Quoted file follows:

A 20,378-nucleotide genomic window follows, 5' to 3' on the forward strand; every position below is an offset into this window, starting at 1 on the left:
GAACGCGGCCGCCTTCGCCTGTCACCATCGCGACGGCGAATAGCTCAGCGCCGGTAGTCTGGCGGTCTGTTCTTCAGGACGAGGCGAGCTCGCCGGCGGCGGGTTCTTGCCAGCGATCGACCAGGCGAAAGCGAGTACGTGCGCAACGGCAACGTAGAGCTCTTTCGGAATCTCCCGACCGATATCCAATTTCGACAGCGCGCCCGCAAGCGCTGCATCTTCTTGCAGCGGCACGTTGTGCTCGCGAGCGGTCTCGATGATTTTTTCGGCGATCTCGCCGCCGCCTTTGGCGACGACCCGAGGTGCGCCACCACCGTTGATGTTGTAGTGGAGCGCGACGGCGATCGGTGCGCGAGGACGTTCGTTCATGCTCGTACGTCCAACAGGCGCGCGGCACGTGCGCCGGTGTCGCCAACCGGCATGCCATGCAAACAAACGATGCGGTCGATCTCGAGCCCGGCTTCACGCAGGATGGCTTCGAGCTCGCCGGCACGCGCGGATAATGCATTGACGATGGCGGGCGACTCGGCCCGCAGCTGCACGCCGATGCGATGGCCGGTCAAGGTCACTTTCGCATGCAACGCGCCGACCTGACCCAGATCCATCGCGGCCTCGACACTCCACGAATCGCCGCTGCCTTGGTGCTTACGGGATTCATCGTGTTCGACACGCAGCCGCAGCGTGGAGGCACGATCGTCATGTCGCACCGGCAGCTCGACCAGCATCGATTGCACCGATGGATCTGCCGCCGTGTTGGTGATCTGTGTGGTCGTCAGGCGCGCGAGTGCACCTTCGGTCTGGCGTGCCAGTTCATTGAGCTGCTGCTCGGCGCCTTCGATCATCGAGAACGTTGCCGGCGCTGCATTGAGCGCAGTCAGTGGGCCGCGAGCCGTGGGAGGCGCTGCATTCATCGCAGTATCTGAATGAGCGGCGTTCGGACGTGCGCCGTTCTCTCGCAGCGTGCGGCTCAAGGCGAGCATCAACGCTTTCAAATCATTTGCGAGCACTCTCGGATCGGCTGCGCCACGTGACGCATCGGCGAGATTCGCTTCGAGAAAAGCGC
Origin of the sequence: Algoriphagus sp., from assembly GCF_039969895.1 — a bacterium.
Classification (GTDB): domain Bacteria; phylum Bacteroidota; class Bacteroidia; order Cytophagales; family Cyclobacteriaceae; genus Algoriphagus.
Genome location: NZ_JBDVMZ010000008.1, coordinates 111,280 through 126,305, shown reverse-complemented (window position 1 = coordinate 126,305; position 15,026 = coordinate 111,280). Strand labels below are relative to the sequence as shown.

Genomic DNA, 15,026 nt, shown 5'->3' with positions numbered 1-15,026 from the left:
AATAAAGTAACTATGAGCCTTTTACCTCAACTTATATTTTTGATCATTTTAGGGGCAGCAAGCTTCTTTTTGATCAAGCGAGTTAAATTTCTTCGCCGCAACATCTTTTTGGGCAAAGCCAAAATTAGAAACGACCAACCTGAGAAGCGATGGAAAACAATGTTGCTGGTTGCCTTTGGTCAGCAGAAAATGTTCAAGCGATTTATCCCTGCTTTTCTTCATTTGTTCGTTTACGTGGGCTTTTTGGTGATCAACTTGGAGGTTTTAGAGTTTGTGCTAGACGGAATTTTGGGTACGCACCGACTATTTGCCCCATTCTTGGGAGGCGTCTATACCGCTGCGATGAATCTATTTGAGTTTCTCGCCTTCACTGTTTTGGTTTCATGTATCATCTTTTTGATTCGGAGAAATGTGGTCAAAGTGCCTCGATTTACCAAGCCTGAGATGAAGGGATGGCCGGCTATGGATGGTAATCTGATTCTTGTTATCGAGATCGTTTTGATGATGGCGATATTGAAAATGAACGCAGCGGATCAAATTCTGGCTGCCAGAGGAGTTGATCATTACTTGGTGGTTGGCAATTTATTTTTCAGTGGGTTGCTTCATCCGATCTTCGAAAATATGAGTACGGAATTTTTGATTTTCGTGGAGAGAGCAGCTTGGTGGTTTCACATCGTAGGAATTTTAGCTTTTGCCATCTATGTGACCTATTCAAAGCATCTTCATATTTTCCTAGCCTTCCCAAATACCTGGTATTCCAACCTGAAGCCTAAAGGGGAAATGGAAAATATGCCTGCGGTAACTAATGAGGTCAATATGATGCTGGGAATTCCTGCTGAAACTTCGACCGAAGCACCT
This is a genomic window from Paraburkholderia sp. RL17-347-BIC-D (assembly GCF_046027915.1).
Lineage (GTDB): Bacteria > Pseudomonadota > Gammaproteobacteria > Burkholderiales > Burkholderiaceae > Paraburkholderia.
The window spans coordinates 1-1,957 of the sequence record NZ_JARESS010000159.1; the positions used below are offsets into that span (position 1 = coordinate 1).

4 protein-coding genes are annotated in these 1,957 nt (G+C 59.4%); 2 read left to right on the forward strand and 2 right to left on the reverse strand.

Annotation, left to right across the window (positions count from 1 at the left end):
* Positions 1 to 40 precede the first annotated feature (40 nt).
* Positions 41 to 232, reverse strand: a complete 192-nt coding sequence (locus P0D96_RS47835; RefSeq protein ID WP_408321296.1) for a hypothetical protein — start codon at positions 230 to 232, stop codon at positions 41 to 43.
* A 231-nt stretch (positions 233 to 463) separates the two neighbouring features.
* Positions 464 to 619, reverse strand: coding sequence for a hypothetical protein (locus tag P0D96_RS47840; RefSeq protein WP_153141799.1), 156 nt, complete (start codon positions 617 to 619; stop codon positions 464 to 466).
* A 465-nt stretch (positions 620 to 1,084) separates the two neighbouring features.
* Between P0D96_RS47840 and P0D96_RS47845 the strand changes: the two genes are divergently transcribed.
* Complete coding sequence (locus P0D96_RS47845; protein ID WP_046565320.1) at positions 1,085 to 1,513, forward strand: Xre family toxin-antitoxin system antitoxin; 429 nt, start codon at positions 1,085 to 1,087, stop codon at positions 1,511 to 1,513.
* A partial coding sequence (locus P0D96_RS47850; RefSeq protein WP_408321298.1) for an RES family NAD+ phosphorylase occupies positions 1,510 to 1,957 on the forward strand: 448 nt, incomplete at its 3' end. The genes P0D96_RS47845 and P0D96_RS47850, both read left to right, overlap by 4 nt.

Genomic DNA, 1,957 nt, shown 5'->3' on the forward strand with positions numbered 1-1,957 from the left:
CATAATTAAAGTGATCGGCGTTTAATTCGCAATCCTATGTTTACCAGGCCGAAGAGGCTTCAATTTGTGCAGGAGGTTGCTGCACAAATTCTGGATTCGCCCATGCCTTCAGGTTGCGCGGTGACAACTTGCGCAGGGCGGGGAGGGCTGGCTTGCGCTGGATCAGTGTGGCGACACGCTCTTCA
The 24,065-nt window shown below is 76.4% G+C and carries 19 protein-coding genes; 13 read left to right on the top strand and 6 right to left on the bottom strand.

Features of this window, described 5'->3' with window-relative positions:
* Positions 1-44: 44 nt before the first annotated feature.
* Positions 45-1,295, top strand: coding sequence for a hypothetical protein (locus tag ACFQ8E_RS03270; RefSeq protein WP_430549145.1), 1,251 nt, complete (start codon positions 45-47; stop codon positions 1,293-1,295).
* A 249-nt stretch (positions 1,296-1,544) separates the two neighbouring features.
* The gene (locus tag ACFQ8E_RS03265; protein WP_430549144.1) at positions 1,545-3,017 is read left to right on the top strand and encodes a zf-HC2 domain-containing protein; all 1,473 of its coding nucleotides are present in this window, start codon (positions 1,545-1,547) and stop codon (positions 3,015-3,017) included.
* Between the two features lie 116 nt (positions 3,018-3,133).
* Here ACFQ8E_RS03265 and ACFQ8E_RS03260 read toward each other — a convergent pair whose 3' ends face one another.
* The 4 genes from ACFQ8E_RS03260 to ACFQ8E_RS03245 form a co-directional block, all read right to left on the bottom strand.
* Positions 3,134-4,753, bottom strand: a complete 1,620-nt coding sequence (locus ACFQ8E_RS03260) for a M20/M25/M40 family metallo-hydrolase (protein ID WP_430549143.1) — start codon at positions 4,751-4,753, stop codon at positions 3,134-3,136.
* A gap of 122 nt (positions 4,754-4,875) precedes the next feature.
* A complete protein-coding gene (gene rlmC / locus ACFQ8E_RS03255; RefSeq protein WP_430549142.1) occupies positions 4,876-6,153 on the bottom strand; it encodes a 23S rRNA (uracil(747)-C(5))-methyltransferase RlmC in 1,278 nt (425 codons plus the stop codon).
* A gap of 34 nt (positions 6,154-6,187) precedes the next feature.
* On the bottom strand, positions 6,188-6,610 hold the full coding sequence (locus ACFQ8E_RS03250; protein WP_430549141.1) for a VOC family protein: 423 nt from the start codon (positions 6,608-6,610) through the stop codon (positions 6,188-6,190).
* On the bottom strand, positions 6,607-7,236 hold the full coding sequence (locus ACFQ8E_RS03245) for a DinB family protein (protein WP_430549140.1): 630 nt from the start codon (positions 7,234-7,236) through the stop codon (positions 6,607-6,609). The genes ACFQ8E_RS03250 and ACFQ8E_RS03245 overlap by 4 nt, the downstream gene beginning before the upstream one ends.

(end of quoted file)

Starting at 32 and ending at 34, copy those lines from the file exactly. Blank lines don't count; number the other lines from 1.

* Positions 3,134-4,753, bottom strand: a complete 1,620-nt coding sequence (locus ACFQ8E_RS03260) for a M20/M25/M40 family metallo-hydrolase (protein ID WP_430549143.1) — start codon at positions 4,751-4,753, stop codon at positions 3,134-3,136.
* A gap of 122 nt (positions 4,754-4,875) precedes the next feature.
* A complete protein-coding gene (gene rlmC / locus ACFQ8E_RS03255; RefSeq protein WP_430549142.1) occupies positions 4,876-6,153 on the bottom strand; it encodes a 23S rRNA (uracil(747)-C(5))-methyltransferase RlmC in 1,278 nt (425 codons plus the stop codon).